Green shoots: can mining produce economic independence for Greenland?

2 March 2014 (Last Updated March 2nd, 2014 18:30)

On 24 October last year, Greenland elected to remove a blanket ban on uranium mining, a move that could have a profound impact on its political, economic and geological make up. We look at how mining might change the world's largest island.

Green shoots: can mining produce economic independence for Greenland?

Greenland houses

Climate change has not been kind to the old ways of Greenland. The melting of the polar ice caps has decimated the country's fishing industry, which is second only to the public sector in terms of employment and the largest source of export revenues for the country.

But the melting of the same ice caps has presented the chance to pursue a new way of life. As the ice recedes, new deposits of rare and valuable resources become exposed and new shipping routes open up. The question, though, is whether the country is ready to replace the old with the new.

The decision to remove a ban on uranium mining was an emphatic statement of ambition. For a start, Greenland is believed to hold the sixth biggest supply of uranium, so could generate huge financial benefits from extracting the materials. Secondly, it raises the prospect of a diplomatic clash with former ruler Denmark. While Greenland is classed as an autonomous country, its foreign and defence policy is set by Denmark, which could cause complications and legal action should Greenland move ahead with mining uranium.

The question whether to modernise the economy of the country, where the two biggest sectors for employment are government and fishing, and to capitalise on its mineral and metal deposits was the central issue of last year's elections. The victory of Aleqa Hammond, the first female prime minister in Greenland's history, and the Siumut party, albeit by a minority, marked a tacit endorsement by its people to progress down the road of modernisation.



The green light for a new open cast coal mine in Midlothian, Scotland, has opened up an age-old debate on the effect a mine can have on local communities.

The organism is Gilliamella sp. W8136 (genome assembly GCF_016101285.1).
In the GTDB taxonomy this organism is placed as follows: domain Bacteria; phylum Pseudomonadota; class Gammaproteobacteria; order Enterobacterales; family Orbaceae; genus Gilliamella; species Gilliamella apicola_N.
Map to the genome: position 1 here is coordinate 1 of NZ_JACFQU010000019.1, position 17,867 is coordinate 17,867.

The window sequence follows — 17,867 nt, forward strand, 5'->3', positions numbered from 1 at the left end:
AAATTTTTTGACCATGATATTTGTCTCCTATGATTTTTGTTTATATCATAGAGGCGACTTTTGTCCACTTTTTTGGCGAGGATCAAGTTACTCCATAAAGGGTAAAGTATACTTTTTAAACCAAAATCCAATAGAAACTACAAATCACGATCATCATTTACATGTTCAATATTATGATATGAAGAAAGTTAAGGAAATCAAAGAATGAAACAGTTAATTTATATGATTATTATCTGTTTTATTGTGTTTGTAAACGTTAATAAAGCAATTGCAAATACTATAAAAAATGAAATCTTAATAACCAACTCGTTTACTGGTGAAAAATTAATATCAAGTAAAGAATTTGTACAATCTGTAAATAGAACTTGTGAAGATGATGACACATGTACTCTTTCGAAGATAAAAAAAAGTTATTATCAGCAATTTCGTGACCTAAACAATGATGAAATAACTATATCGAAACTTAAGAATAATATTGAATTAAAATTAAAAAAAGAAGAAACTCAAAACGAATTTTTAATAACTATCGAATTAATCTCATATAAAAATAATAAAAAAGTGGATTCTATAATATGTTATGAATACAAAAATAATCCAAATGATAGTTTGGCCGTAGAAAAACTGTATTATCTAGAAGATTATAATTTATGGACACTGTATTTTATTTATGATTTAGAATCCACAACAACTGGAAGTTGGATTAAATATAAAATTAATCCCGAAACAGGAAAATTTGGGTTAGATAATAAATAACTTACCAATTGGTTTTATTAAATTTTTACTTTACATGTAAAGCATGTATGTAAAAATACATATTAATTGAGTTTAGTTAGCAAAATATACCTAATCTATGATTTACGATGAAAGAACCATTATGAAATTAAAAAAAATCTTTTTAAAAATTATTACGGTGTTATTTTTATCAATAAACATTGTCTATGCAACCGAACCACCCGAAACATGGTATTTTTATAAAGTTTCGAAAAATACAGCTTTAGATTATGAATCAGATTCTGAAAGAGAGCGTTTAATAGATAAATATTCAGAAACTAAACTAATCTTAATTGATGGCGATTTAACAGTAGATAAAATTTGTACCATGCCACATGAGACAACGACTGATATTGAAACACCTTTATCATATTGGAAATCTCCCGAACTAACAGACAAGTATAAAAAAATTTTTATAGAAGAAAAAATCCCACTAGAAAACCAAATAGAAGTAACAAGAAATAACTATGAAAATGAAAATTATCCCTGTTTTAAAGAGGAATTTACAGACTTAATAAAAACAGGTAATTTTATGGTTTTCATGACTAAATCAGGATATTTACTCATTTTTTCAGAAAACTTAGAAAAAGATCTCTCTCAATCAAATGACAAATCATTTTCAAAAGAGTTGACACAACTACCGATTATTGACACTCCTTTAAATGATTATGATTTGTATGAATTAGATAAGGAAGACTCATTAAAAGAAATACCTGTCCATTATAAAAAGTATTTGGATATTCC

On a visit to Norway, Hammond was quoted by Reuters as saying: "We have to adapt because the ice is disappearing and hunting is no longer the main source of income. But climate change gives us a new chance to survive because our minerals become accessible so we'll adapt. We are one of the very few countries around the world where climate change is giving us benefits."

Mining giants land licenses

But rebalancing the economy away from the traditional industries of fishing and hunting towards mining and oil extraction will pose significant challenges to the world's largest island. One issue that will not be a challenge though is creating demand. Since Siumut's victory and the removal of the uranium mining ban, which was heavily criticised by Denmark, industrial powers from across the world have been lining up to launch a friendly offensive in Greenland.

Exclusive mineral exploration licenses have been awarded to Australia's Platina Resources, Canada's True North Gems, Hong Kong-based China Nordic Mining and Denmark's Avannaa Resources. The areas covered by the license, in a number of cases, are very large. For instance, NAMA Greenland holds the exploration licence for an area covering 1570 km2, Greenland Minerals and Energy holds a license for 992km2 and Avannaa Resources holds a license covering 6159km2.

"We are one of the very few countries around the world where climate change is giving us benefits."